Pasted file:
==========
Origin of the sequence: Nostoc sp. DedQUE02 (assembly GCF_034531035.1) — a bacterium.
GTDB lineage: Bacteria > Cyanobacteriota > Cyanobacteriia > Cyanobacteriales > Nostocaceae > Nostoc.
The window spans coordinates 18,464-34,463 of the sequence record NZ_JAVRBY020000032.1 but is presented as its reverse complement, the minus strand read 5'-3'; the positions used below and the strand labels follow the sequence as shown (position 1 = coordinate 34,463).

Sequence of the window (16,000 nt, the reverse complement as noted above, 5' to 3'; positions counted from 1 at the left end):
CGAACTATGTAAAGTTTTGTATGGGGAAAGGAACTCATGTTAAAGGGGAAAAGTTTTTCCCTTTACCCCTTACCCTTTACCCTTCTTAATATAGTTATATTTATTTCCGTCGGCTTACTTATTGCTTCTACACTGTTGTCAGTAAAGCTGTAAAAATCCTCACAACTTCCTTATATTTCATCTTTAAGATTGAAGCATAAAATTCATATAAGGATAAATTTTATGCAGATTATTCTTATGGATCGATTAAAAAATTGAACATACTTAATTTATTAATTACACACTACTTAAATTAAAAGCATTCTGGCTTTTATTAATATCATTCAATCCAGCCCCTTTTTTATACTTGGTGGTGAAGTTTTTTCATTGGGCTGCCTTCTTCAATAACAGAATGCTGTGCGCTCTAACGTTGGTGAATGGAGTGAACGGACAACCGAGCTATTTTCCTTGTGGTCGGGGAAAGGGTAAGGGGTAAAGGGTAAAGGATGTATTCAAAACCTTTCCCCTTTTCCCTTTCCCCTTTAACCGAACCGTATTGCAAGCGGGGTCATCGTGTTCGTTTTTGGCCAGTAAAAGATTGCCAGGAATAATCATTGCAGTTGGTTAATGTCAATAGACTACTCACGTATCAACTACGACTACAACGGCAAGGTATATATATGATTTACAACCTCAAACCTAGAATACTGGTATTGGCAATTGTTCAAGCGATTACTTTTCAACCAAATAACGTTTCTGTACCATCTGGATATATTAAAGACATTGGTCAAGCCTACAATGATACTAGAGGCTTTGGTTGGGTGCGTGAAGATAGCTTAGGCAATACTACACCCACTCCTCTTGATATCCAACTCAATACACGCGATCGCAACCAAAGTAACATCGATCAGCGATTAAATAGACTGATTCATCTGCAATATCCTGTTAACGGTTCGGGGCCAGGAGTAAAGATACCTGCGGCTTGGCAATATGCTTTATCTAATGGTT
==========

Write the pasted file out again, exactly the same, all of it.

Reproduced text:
Origin of the sequence: Nostoc sp. DedQUE02 (assembly GCF_034531035.1) — a bacterium.
GTDB lineage: Bacteria > Cyanobacteriota > Cyanobacteriia > Cyanobacteriales > Nostocaceae > Nostoc.
The window spans coordinates 18,464-34,463 of the sequence record NZ_JAVRBY020000032.1 but is presented as its reverse complement, the minus strand read 5'-3'; the positions used below and the strand labels follow the sequence as shown (position 1 = coordinate 34,463).

Sequence of the window (16,000 nt, the reverse complement as noted above, 5' to 3'; positions counted from 1 at the left end):
CGAACTATGTAAAGTTTTGTATGGGGAAAGGAACTCATGTTAAAGGGGAAAAGTTTTTCCCTTTACCCCTTACCCTTTACCCTTCTTAATATAGTTATATTTATTTCCGTCGGCTTACTTATTGCTTCTACACTGTTGTCAGTAAAGCTGTAAAAATCCTCACAACTTCCTTATATTTCATCTTTAAGATTGAAGCATAAAATTCATATAAGGATAAATTTTATGCAGATTATTCTTATGGATCGATTAAAAAATTGAACATACTTAATTTATTAATTACACACTACTTAAATTAAAAGCATTCTGGCTTTTATTAATATCATTCAATCCAGCCCCTTTTTTATACTTGGTGGTGAAGTTTTTTCATTGGGCTGCCTTCTTCAATAACAGAATGCTGTGCGCTCTAACGTTGGTGAATGGAGTGAACGGACAACCGAGCTATTTTCCTTGTGGTCGGGGAAAGGGTAAGGGGTAAAGGGTAAAGGATGTATTCAAAACCTTTCCCCTTTTCCCTTTCCCCTTTAACCGAACCGTATTGCAAGCGGGGTCATCGTGTTCGTTTTTGGCCAGTAAAAGATTGCCAGGAATAATCATTGCAGTTGGTTAATGTCAATAGACTACTCACGTATCAACTACGACTACAACGGCAAGGTATATATATGATTTACAACCTCAAACCTAGAATACTGGTATTGGCAATTGTTCAAGCGATTACTTTTCAACCAAATAACGTTTCTGTACCATCTGGATATATTAAAGACATTGGTCAAGCCTACAATGATACTAGAGGCTTTGGTTGGGTGCGTGAAGATAGCTTAGGCAATACTACACCCACTCCTCTTGATATCCAACTCAATACACGCGATCGCAACCAAAGTAACATCGATCAGCGATTAAATAGACTGATTCATCTGCAATATCCTGTTAACGGTTCGGGGCCAGGAGTAAAGATACCTGCGGCTTGGCAATATGCTTTATCTAATGGTT